Anybody Else Sick of the Campaigns?

Quote of the Day    “My friends, let’s get out of here. I’ve got a fridge full of beer at the house, if you can just help me find it.”     TB’s fictional John McCain, misquoted

How long has this been going on? It seems like just a decade ago TB was dreading the candidacy of Hillary, supporting Edwards for his morality and deriding Obama as delusional for believing a black man could win a major party’s nomination for President. It was around the same time John McCain was relevant and Sarah Palin was having anonymous cat fights with her ex-brother in law’s new girlfriend. I realize the USA loves its antiquated traditions. Although the rest of the civilized world has moved on, many of us don’t want to give up on our age old All American practices of allowing corporations to run our lives, shooting one another, or hating soccer, and of course, interminable election cycles. But TB has an idea of liberal, even radical progress, I truly believe could garner bipartisan support. Let’s shorten the election season.

Only American elections have a season that makes NASCAR’s seem reasonable in length. The primary campaigns start the day after the mid-term elections. They go on for most of a year. Then, after a couple of bye weeks, we ramp back up for 3 months more, a playoff season that makes the NBA’s look lightning fast.

In the not too distant past, this made sense. Back then, there were no twenty-four hour news channels and no internet. There were no national newspapers. If candidates wanted you to know much about them, they had to hop a train and give speeches at each whistle stop. They had to come to your local town’s rubber chicken club and speak. They had to eat pie in diners, not to get their picture made, but because they liked pie.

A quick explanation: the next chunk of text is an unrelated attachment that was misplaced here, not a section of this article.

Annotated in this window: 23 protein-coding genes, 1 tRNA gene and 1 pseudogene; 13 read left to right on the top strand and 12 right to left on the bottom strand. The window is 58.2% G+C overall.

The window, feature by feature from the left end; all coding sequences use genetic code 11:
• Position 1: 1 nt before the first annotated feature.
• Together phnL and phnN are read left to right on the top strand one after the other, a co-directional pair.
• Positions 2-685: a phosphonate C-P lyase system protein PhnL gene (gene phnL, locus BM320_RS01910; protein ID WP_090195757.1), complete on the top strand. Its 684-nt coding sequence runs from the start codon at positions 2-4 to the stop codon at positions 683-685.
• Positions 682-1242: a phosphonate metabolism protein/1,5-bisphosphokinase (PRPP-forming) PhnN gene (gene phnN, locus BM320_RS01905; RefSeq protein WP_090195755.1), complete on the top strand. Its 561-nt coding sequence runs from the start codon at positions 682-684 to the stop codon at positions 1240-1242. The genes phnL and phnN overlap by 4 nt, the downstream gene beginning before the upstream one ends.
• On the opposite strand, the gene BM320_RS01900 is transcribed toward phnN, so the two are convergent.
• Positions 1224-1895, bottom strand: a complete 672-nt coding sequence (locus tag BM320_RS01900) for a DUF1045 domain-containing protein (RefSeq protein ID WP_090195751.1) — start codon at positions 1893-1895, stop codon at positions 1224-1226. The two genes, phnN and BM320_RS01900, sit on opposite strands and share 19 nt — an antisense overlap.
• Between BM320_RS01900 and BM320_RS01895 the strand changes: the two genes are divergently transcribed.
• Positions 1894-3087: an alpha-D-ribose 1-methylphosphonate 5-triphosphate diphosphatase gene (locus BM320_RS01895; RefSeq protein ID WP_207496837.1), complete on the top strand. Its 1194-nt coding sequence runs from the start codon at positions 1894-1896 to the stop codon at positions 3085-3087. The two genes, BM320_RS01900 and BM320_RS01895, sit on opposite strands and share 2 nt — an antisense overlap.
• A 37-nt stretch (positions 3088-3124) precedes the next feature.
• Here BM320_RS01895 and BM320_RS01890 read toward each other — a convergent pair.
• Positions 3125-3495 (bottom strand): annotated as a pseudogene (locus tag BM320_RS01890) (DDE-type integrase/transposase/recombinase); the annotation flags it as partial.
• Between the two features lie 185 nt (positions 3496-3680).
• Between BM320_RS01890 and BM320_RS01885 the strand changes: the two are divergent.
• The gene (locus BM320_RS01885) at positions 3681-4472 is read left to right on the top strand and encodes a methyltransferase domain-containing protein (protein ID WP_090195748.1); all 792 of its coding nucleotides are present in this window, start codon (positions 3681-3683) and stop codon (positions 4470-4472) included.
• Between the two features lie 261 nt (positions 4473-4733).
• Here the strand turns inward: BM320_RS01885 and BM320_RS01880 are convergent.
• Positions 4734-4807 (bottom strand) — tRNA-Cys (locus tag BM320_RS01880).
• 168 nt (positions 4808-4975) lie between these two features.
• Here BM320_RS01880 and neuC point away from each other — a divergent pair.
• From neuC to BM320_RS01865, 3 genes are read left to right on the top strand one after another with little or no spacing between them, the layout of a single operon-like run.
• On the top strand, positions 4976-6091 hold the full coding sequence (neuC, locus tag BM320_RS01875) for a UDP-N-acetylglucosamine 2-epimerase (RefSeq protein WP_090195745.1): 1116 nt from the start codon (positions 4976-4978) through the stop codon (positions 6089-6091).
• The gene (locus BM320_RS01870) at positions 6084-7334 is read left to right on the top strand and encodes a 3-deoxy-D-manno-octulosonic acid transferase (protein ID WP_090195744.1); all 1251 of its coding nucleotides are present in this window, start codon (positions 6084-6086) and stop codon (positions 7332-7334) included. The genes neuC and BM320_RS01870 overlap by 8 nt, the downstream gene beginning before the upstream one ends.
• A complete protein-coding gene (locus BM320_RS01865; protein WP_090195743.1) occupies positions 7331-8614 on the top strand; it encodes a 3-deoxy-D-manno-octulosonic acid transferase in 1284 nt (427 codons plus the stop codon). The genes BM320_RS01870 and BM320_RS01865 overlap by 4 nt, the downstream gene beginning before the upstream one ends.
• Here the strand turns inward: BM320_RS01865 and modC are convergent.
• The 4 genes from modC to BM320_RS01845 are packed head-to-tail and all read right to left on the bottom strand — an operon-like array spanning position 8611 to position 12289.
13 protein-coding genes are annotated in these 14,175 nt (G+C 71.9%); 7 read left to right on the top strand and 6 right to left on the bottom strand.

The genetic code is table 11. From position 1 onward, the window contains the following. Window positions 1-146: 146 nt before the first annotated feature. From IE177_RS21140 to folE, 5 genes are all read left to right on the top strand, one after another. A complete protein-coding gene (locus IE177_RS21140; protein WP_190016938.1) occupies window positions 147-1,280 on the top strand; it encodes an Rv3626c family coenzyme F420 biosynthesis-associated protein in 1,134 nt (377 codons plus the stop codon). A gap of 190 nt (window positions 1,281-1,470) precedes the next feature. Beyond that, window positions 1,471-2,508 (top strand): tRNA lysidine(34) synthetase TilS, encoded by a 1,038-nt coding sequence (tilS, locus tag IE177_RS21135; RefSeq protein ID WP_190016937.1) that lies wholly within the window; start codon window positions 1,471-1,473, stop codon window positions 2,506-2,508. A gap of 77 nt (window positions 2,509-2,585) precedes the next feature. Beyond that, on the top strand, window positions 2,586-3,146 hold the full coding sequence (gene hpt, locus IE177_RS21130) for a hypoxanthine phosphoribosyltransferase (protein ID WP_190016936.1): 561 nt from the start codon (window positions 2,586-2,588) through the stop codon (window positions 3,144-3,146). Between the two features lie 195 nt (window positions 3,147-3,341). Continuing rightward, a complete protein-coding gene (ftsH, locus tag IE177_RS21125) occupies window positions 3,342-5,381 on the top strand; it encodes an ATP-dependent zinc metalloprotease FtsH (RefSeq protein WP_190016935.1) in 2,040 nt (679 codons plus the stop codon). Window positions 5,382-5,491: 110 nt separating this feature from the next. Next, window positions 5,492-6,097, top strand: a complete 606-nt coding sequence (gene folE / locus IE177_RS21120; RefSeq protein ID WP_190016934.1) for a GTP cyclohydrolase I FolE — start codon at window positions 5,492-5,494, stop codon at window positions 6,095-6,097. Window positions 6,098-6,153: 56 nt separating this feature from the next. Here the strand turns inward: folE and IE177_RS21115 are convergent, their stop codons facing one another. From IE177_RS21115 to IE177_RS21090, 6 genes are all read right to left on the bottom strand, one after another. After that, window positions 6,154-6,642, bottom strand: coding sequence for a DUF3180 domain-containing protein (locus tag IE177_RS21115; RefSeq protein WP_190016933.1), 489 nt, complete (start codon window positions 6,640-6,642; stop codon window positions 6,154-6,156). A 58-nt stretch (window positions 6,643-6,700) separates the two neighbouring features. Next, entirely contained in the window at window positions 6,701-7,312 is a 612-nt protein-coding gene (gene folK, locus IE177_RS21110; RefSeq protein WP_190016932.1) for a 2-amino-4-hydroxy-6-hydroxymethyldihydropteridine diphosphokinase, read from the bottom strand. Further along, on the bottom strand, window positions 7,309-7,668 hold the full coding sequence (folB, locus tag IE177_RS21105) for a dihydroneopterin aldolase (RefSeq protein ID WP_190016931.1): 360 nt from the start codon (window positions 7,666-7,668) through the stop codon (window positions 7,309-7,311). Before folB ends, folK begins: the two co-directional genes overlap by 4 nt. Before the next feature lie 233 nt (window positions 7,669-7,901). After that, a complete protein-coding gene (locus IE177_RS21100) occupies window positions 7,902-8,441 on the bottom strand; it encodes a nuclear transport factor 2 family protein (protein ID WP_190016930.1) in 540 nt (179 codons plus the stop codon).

All this isn’t necessary any more. We have 26 cable news networks, chain emails and blogs to get the word out about candidates. The candidates own planes and buses and Joe Biden rides the train. You can get good pie from the grocery store nowadays.

Here’s the plan. The primaries are held in August and September of election year. We divide the country into 4 regions and rotate which goes first and last and the states in each region hold their primaries on the same day. The political conventions are abolished–who needs ’em? Campaign, blog and send bogus chain emails like hell all October then vote and be done with it in November. That’s a sensible season–training camp, regular season and championship, nice and tidy.

Think of the money it would save! Think of the sanity it would preserve! Think of the email space that would be freed! And in all seriousness, think of the political anger that would possibly be lessened, just a bit. The longer these things go, the more attached we become to people and ideas that often are at odds with our own. And Sarah Palin wouldn’t have to start her 2012 campaign in the midst of McCain’s 2008 one.

Of course, she’s delusional if she thinks she’ll ever get the nomination.

About travellinbaen

I'm a 40 year old lawyer living in Ridgeland, Mississippi. I'm several years and a couple hundred miles removed from most of my old running buddies so I started the blog to provide an outlet for many of the observations and ideas that used to be the subjects of our late night/happy hour/halftime conversations and arguments.